– If the police see a gay in front of them they begin to blackmail him: “We will tell your parents, classmates or colleagues at work if you do not give us money.” Most of the young guys do so, because the police told them that there is an law against sodomy, but they do not know that this law long removed. The police manipulate the inner feelings, so the gays are ready to give any money to get away. And if a gay goes to the police station, no matter what business, workers begin to degrade him, morally and psychologically. There have been cases of forced sexual contact. For me it is strange that the police themselves say: “How are you, being a man, having sex with a man,” and themselves too, enter into such relationships.
Because of the strong social and family pressure, and pressure law enforcement representatives of sexual minorities in Kyrgyzstan can not openly declare themselves. In Bishkek, there is a special night club. Most of them are free to meet there and in other similar places. In this respect, according to Daniyar, the most difficult times is for rural youth.
– They arrive in Bishkek but not all are successful. Those who have lived in the city a long time have time to hide the truth about themselves and they are deeply unhappy in his life. They make their wives unhappy and, because they must enter into a traditional marriage.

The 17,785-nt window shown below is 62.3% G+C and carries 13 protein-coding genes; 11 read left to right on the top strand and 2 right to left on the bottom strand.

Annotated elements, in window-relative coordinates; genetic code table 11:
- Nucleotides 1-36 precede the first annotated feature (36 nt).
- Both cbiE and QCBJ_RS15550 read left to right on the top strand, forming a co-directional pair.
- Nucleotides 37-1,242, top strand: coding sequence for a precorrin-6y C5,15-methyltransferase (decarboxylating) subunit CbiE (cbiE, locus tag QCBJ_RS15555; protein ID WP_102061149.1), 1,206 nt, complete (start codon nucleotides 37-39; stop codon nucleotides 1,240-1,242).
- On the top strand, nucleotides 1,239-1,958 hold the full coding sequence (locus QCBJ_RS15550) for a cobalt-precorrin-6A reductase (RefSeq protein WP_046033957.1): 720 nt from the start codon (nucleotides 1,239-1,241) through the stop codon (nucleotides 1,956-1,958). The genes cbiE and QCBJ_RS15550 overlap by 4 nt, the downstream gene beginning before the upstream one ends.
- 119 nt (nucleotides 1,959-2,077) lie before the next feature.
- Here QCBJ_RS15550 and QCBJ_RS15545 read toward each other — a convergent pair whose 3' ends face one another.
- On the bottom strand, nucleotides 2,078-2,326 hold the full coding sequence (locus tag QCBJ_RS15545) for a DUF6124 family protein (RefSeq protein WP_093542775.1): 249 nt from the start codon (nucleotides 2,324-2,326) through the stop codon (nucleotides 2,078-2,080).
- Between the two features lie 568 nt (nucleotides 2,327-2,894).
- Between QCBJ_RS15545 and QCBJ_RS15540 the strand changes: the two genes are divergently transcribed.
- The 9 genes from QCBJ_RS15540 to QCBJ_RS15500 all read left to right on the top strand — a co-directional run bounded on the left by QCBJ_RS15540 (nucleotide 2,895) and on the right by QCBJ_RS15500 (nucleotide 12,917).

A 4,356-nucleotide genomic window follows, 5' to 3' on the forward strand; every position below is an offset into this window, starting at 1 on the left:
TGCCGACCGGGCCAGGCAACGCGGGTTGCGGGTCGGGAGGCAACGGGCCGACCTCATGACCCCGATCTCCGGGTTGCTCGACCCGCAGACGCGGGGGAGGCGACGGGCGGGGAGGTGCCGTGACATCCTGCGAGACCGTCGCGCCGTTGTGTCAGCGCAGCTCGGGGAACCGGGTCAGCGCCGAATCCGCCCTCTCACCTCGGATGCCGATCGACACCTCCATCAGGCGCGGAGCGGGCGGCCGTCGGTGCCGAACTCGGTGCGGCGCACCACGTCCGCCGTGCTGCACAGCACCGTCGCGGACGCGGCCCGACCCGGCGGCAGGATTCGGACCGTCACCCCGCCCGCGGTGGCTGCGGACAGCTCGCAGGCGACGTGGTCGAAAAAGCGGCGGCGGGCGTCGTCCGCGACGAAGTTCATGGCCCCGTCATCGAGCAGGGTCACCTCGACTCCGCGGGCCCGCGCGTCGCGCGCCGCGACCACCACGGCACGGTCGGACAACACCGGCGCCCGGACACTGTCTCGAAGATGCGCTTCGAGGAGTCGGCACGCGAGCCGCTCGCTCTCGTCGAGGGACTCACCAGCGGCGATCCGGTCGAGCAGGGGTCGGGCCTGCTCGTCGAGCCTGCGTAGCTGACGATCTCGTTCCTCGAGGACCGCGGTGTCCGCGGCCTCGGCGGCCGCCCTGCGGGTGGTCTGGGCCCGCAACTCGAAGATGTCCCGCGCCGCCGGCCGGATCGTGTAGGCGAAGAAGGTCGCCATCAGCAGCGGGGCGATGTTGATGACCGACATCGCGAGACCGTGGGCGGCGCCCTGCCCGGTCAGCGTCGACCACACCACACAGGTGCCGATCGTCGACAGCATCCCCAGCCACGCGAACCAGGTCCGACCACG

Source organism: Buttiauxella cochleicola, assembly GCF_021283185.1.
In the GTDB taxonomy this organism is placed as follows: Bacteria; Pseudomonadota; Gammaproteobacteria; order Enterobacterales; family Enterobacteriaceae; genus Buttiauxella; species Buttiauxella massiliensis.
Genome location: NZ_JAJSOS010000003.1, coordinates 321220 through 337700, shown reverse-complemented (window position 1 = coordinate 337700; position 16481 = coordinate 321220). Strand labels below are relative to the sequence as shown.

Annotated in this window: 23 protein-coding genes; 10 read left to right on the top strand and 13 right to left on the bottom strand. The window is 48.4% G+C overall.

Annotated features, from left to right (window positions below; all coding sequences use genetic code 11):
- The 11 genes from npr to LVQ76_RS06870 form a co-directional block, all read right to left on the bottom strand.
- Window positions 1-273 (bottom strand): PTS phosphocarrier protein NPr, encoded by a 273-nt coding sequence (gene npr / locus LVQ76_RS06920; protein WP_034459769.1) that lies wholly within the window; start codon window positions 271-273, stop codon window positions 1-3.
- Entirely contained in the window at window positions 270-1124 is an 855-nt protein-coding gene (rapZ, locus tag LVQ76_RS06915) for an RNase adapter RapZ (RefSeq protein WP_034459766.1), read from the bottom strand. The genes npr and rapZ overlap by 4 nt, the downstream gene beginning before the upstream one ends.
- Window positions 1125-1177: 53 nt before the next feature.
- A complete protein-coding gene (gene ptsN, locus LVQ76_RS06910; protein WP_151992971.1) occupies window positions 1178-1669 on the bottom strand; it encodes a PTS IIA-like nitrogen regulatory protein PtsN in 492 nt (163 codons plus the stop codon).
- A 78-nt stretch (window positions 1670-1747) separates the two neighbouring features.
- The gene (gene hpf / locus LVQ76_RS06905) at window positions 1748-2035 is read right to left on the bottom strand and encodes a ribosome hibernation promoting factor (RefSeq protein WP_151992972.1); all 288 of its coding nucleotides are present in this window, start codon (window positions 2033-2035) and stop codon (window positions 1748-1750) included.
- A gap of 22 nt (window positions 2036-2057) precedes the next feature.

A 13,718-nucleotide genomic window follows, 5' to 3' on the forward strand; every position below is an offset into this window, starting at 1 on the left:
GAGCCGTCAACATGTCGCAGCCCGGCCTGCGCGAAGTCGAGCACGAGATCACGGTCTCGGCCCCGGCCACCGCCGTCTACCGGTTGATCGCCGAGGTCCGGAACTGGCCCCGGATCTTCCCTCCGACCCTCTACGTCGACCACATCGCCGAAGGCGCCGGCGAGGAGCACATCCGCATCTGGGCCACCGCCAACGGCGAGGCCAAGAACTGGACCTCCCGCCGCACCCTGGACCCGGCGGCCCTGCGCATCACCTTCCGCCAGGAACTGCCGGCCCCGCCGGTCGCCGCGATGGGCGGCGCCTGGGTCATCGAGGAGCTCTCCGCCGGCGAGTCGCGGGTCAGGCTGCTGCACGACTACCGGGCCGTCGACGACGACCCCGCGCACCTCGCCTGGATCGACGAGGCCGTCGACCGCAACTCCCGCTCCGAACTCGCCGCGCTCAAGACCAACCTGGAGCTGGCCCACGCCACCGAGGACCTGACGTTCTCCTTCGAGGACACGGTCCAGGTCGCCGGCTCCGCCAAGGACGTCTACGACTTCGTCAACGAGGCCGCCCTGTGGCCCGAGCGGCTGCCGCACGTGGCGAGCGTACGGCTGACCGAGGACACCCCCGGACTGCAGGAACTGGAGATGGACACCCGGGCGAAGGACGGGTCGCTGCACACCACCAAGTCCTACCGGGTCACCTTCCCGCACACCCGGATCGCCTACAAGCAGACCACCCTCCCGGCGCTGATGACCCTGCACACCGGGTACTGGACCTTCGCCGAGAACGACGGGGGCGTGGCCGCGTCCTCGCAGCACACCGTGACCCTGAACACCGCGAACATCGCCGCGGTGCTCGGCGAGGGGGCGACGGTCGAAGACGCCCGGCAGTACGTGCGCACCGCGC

– What’s the difference who is in bed with you – man or woman – if it is an adult, able-bodied and is with you is not by force but by love? Daniyar continues: we are unlikely to depart from these ways. But there is another part of our movement, which is a more conscious approach to sexuality and emotional attachment. This is good. We are in the sociopolitical life of the country to help with human rights. The LGBT situation is becoming different, though very slowly. But even these steps are encouraging.
According to Daniyar, the Kyrgyz community has people with different sexual orientations. In Kyrgyzstan, there are no laws that protect the rights of LGBT people. “But it would be nice if a law was passed prohibiting the prosecution of such people on sexual grounds.”
-In the future, Daniyar intends to start a family. Everyone wants to have children. Frankly, I see myself in old age in another country because to me there would be easier to live and earn money for the maintenance of their loved ones. Only because of this. Maybe I will have another life, and my family will not like at all. Many people go to Russia or Kazakhstan, because it’s a little easier than we have here.
Every year a growing number of young people become aware of their sexual peculiarity. In 1990 they united to defend their rights in the LGBT community. Before that they were forced to hide their sexual orientation, because in the Soviet period, homosexuality was punishable by law.
Experts note that earlier in the Kirghiz language there was no such thing as “gay,” “lesbian” and “bisexual”, so there is no adequate words for their translation. In the West, nobody is surprised when to see people with different sexual orientations. In many countries around the world we are allowed same-sex marriages and adoptions, even people who live in such a relationship.